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Application Note:
Heat Flux Estimates for Glass Bottle Molding






Rapid variations in ultrasonic time-of-flight have been used to estimate heat flux in a glass bottle molding.  This application demonstrates the rapid response and remote sensing characteristics for the ultrasonic method.  The measurement configuration is illustrated in Figure 1a where and ultrasonic sensor is attached to a metal rail while monitoring the passage of molten “blobs” of glass as the pass from the furnace to the bottling mold.  Figure 1b shows the “raw” ultrasonic time-of-flight, ToF data resulting from the passage of each 1100oC “blob” sliding by an ultrasonic probe attached to the exterior surface of the rail.  These measurements were made asynchronously and the dwell time in front of the sensor probe aperture is ~4 milliseconds.  The probe is located approximately 12 millimeters from the interface between the hot “puck” and the inner rail surface.    Ultrasonic data indicate a peak heat flux of ~8 MW/m2.    For this measurement, the response time is limited by the pulse repetition rate of the ultrasonic probe which was 70 Hz.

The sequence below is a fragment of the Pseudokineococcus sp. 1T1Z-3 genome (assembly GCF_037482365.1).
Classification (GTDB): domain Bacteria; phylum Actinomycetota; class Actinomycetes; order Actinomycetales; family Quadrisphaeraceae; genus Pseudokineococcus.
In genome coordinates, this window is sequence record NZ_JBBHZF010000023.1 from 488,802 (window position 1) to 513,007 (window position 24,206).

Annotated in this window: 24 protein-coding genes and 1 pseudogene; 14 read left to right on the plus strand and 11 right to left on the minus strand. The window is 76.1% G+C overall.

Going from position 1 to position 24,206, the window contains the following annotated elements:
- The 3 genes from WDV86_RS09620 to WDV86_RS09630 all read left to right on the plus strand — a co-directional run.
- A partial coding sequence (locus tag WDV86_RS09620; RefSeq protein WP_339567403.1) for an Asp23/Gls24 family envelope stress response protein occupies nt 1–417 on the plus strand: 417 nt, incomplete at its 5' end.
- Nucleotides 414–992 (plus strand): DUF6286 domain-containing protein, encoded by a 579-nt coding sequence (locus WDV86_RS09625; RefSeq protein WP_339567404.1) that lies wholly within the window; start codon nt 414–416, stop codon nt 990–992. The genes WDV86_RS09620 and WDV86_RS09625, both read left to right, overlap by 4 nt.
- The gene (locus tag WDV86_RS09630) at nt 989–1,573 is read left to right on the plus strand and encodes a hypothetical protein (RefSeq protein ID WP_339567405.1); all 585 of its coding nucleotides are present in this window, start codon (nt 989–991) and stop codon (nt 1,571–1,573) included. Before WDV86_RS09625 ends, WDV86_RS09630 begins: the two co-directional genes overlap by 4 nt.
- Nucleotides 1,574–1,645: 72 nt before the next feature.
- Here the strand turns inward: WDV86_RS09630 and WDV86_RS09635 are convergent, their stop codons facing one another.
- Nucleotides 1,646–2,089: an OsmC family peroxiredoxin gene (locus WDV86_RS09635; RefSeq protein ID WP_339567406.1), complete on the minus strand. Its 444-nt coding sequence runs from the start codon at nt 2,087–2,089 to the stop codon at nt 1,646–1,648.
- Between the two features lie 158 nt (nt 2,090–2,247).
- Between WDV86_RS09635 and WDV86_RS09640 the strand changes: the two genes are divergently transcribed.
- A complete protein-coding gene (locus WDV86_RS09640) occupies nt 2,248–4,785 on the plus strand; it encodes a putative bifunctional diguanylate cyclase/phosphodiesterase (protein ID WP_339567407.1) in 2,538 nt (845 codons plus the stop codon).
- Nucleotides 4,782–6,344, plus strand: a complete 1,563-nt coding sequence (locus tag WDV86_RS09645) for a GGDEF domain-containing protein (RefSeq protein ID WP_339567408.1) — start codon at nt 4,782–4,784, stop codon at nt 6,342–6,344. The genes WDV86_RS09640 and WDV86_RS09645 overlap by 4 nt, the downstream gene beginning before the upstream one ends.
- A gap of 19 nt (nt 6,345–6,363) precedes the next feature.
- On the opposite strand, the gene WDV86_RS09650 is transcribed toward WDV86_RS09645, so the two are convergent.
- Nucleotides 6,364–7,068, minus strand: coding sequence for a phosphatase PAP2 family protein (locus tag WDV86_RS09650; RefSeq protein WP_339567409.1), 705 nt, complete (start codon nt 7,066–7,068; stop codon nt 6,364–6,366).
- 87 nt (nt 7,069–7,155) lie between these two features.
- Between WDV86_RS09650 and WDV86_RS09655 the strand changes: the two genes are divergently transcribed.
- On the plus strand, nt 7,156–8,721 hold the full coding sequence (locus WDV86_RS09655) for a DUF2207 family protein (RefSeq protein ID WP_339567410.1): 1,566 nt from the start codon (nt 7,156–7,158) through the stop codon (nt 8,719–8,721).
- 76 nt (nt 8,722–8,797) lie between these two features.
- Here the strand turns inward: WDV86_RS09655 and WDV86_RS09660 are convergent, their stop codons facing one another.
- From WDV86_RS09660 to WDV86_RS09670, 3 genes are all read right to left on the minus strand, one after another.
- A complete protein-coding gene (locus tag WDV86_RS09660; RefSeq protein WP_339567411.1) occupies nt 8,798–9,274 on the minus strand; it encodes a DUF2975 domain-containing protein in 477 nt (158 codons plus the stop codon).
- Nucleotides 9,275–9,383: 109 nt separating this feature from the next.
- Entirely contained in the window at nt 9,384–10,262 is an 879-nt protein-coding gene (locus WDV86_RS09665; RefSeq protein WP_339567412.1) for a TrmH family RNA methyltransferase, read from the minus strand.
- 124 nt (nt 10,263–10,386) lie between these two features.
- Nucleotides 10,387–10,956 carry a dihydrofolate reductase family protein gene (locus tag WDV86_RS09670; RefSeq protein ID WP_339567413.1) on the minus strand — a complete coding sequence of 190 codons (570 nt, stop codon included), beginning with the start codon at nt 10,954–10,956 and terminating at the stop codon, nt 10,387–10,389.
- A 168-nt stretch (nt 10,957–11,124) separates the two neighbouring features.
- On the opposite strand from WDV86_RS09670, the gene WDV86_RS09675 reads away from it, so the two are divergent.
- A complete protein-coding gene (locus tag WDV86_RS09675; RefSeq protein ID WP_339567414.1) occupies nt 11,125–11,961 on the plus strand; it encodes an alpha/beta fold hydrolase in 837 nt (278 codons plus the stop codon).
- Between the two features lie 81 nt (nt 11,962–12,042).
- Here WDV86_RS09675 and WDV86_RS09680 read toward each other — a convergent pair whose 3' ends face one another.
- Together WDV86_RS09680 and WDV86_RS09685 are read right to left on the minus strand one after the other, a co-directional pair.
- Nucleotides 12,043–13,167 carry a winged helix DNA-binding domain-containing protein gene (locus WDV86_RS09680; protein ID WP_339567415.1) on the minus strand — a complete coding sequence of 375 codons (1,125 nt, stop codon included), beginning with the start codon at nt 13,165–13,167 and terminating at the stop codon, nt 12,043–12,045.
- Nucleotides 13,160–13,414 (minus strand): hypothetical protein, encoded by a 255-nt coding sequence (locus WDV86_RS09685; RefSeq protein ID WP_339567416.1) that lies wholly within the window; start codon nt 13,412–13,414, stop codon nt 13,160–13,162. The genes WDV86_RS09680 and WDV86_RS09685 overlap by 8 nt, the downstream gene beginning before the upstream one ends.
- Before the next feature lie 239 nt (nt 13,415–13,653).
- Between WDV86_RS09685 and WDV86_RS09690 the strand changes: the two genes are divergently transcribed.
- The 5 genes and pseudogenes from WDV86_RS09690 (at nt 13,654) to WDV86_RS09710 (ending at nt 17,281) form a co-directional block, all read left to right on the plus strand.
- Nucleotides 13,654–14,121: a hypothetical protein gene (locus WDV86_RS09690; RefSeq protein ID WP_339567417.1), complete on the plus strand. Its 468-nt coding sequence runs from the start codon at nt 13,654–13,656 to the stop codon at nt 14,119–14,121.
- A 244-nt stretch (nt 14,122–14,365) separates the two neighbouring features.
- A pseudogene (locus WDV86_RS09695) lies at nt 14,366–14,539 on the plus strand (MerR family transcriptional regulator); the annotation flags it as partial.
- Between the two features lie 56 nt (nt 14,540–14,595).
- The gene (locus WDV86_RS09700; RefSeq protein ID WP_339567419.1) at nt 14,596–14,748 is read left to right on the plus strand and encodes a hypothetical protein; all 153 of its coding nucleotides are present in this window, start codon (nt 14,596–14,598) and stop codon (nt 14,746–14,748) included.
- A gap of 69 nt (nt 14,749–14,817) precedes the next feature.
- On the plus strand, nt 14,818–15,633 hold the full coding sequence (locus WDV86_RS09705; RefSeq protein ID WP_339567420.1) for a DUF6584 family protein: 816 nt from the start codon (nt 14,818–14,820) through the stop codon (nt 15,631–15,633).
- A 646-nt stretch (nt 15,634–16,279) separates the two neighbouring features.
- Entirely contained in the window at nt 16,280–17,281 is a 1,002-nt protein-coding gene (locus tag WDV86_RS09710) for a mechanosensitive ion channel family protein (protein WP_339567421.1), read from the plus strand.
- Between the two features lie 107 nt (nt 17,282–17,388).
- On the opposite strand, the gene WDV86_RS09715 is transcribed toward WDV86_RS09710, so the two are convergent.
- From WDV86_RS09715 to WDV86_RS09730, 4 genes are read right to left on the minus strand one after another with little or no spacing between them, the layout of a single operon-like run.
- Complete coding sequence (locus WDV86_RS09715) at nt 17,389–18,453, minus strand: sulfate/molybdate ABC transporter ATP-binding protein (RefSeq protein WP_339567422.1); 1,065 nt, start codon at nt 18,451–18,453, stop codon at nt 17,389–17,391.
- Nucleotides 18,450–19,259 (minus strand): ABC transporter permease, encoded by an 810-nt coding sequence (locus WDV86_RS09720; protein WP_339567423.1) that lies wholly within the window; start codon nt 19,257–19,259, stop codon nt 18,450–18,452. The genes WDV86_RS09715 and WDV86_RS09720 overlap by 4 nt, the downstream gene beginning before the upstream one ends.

Sensor Configuration
b)
ToF Data
Figure 1 a) Glass “Blob”/senor configuration; b) Ultrasonic Time-of-Flight data for passage of 10 “Blobs”